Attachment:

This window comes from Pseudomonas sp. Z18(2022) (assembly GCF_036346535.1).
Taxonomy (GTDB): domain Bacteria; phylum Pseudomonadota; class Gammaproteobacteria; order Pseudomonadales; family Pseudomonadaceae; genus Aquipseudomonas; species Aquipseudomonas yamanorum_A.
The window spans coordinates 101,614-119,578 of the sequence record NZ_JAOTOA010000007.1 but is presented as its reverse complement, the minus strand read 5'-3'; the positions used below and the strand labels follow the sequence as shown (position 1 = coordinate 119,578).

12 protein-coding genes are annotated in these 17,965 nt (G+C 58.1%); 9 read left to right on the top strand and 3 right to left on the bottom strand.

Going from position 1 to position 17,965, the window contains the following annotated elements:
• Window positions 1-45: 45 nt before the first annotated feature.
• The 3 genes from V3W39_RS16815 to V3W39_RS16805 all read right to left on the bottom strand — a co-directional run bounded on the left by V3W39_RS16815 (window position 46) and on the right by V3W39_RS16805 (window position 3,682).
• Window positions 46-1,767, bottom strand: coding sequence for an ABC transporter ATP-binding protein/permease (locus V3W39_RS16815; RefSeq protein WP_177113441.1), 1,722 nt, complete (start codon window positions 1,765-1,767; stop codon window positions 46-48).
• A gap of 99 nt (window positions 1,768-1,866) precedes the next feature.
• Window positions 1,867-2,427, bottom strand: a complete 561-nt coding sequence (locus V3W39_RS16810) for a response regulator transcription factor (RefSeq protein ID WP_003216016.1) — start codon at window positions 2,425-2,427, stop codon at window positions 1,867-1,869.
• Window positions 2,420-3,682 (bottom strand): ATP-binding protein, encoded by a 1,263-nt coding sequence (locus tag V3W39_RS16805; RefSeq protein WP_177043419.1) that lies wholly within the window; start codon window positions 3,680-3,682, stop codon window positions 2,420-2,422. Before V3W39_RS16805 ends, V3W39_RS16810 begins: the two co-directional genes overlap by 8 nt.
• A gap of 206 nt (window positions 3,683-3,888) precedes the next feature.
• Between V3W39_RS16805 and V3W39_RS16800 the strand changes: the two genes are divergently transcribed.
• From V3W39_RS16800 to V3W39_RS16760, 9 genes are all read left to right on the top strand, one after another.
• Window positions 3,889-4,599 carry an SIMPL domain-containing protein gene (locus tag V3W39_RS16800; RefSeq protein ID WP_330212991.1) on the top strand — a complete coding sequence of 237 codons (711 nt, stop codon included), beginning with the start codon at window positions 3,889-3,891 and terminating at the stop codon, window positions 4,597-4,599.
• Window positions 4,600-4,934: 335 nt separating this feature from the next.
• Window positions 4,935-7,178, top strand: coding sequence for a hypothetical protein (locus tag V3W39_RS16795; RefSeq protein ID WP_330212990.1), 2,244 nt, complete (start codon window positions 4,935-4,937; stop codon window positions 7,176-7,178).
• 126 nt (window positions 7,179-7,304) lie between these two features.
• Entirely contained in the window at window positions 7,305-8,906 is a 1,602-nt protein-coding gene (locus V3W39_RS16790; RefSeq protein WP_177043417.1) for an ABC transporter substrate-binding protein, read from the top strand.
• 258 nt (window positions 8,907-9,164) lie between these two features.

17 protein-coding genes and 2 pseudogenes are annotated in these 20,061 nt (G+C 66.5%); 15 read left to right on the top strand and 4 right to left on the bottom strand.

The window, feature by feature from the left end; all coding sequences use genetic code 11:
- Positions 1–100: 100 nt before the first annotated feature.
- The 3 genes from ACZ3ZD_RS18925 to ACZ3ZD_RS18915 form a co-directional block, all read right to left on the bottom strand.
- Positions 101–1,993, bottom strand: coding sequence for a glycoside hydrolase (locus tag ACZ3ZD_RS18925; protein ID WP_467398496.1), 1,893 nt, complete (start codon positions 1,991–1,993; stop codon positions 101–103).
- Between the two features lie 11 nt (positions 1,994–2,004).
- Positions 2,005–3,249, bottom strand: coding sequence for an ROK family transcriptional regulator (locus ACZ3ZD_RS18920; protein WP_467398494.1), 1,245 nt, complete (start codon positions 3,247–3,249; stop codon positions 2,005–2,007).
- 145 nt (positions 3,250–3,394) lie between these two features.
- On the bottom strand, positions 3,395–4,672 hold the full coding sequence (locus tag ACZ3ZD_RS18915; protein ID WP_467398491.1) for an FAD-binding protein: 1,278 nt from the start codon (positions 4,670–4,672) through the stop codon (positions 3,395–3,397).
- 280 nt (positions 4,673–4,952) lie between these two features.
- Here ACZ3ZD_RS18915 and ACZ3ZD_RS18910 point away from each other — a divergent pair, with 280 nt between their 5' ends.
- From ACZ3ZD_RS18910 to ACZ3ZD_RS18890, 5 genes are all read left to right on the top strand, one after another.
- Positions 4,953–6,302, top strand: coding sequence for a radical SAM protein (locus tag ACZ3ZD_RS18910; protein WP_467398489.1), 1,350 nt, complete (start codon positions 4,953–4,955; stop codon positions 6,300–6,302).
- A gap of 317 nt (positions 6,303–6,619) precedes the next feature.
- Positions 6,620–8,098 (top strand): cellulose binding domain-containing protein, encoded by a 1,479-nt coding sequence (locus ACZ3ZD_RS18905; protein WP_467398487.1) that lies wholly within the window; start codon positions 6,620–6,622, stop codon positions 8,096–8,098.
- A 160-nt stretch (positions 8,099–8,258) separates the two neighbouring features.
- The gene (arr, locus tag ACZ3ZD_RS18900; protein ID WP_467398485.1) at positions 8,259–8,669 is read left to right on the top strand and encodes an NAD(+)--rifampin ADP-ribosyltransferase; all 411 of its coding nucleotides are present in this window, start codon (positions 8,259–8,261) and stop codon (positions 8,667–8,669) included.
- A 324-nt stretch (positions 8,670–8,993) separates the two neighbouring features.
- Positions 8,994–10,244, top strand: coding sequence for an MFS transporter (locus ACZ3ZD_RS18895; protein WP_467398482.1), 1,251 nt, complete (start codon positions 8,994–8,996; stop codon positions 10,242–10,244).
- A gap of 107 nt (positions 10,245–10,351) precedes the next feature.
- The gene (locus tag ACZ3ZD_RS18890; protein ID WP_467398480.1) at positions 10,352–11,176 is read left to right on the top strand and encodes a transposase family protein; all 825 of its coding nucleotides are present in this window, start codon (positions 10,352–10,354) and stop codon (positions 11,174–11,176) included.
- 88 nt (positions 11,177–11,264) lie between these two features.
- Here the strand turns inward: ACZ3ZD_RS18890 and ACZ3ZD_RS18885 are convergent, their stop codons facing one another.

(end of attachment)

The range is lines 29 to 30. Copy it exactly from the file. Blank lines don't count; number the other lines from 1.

- On the bottom strand, positions 3,395–4,672 hold the full coding sequence (locus tag ACZ3ZD_RS18915; protein ID WP_467398491.1) for an FAD-binding protein: 1,278 nt from the start codon (positions 4,670–4,672) through the stop codon (positions 3,395–3,397).
- 280 nt (positions 4,673–4,952) lie between these two features.